Alpine Electronics broke from the pack a couple of years ago and launched a new series of in-dash radios designed specifically for the iPod user. The company's studies had shown that iPod listeners rarely listened to the CD format in their vehicles, and almost exclusively used their iPods for listening to their favorite artists.
Alpine reasoned that if it dispensed with the CD mechanism and focused on features that iPod users would appreciate, it would have a hit. It was only partially right, but momentum is gaining.
These "mechless" head units were a real break from tradition, and many of the Alpine dealers ran into a mental stumbling block selling radios that could not play the CD format. Their iPod customers didn't care, though, and soon the "IDAX" series of products were some of Alpine's best sellers. They keep getting better and better each year, and recently I had the opportunity to test drive the newest unit, the IXAW404.
The cars built today use this size of radio, and it offers a lot of advantages over the aftermarket's standard single-DIN design. Besides looking more factory-like when installed, the double-DIN format provides more physical real estate for the designers to work with, so the consumer gets the benefit of a larger display screen, larger and easier-to-use knobs and buttons, and a generally less cluttered appearance.is the company's first double-DiN offering in the iPod lineup. Most
My overall impression of the IXAW404 was very favorable. The unit is dominated by a 4.3-inch QGVA color monitor and large control knob. The screen is used to inform the driver of the functions being performed by the deck. When in iPod mode, it will show artist, song and title information, as well as cover art (if loaded onto the iPod). The resolution is very good, and the smallest detail on the cover art is well represented. It's not necessary, but it's a nice touch that ties the user to his or her iPod experience. The screen also has an input for an optional navigation system and also a dedicated backup camera input. The IXAW404 has typical Alpine fit and finish. Everything looks well made and it "feels right" when you twist knobs or push buttons. The large center button is plastic, but it looks good. I would have preferred something in aluminum for a knob this large, but it comes off OK.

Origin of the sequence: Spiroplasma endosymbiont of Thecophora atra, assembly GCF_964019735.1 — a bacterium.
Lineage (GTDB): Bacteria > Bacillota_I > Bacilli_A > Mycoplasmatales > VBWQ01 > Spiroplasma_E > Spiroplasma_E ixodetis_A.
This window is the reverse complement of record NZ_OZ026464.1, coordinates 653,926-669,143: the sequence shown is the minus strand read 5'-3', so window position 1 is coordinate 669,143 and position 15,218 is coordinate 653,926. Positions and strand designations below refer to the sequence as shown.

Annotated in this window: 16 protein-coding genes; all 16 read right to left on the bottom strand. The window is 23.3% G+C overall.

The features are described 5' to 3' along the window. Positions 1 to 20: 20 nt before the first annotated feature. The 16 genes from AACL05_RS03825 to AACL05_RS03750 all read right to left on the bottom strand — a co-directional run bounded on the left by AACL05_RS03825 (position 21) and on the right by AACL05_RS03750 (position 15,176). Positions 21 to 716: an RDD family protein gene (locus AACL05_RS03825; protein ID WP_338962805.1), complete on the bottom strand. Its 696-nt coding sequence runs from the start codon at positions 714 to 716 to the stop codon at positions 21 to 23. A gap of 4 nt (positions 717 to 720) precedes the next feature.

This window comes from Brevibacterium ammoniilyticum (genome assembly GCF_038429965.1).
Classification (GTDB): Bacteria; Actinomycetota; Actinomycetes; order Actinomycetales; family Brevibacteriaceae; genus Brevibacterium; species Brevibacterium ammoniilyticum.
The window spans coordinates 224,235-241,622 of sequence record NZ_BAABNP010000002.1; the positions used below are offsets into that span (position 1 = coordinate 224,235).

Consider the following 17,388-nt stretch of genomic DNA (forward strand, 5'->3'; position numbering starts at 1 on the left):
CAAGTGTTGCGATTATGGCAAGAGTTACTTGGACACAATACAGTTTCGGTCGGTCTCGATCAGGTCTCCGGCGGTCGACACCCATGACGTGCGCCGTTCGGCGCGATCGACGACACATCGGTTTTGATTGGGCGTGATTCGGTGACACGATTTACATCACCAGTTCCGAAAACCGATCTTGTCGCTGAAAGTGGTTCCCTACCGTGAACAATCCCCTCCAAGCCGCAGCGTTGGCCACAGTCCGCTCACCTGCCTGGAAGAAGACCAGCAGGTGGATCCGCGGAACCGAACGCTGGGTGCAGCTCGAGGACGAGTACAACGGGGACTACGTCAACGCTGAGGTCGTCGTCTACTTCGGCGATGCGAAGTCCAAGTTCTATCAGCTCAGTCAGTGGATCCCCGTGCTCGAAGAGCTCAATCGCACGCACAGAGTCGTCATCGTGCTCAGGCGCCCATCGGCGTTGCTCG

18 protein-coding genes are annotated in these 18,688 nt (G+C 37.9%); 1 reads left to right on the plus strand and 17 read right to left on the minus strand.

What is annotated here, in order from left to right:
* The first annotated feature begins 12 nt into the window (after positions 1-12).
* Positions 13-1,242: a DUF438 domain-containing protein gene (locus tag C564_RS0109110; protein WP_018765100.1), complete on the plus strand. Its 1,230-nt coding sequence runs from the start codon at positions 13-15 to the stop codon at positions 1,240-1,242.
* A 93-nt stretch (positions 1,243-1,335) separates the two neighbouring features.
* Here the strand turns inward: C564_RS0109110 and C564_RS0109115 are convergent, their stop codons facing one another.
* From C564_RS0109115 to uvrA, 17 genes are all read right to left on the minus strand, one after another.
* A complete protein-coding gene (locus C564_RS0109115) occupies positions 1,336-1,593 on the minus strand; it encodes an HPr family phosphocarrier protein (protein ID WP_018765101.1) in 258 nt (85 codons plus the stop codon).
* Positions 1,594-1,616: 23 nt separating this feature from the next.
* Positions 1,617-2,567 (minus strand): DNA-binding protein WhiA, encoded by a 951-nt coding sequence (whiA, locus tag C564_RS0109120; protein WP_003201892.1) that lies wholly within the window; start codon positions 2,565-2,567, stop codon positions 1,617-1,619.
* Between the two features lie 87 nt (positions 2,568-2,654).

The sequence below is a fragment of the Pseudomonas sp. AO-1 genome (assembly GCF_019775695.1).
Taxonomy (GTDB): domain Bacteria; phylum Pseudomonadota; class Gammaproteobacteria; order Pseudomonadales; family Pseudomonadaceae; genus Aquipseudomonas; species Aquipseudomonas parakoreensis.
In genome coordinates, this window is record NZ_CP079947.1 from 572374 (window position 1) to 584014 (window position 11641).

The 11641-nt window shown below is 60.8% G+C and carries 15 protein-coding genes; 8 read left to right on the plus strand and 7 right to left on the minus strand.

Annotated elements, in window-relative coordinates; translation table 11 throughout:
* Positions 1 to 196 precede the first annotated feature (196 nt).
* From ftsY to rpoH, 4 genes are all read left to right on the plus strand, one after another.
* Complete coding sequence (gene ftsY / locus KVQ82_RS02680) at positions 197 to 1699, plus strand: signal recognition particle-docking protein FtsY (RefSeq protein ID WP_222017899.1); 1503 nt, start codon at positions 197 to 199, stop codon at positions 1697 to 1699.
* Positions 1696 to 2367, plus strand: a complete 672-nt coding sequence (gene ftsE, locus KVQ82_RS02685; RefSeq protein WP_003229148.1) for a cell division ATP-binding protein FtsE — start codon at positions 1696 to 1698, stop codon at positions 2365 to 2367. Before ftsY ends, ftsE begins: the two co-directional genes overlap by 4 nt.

Alpine was one of the first manufacturers to work directly with Apple instead of "reverse engineering" its iPod interface. The result is an Apple-certified "Made for iPod" and "Works with iPhone" rating. All iPod and iPhone functions are supported, including video file search and playback, and you won't get the annoying "Airplane Mode?" warning with iPhones. The connection to the unit is through a supplied iPod/iPhone dock to USB, and it is superfast.
The rest of the unit is AM/FM and...well, that's it. AM/FM/iPod is all you really need, but it is fully upgradable with optional HD Radio tuners, Sirius/XM satellite radio, Bluetooth, navigation, and even a DVD/CD Changer for the die-hards who still need some plastic in their playback. One interesting feature on the HD tuner this year is iTunes Tagging. If you are listening to HD and hear a song you like, one touch on the main control knob tags that song and stores it in your iPod. The next time you hook up with iTunes, you will be asked if you want to download the song from the iTunes store.
I definitely liked this unit. If you are an iPod user, and can't remember the last time you played an actual CD in your car, don't even think twice. Good fit and finish, ease of use, great song search features, and an easy-to-see screen make this piece a winner.
John Haynes, aka Mr. Mobile of Al & Ed's Autosound, contributes articles from the shop floor about car stereo and electronics to CNET. Al & Ed's Autosound is a multistore, professional installer of car audio systems and electronics.)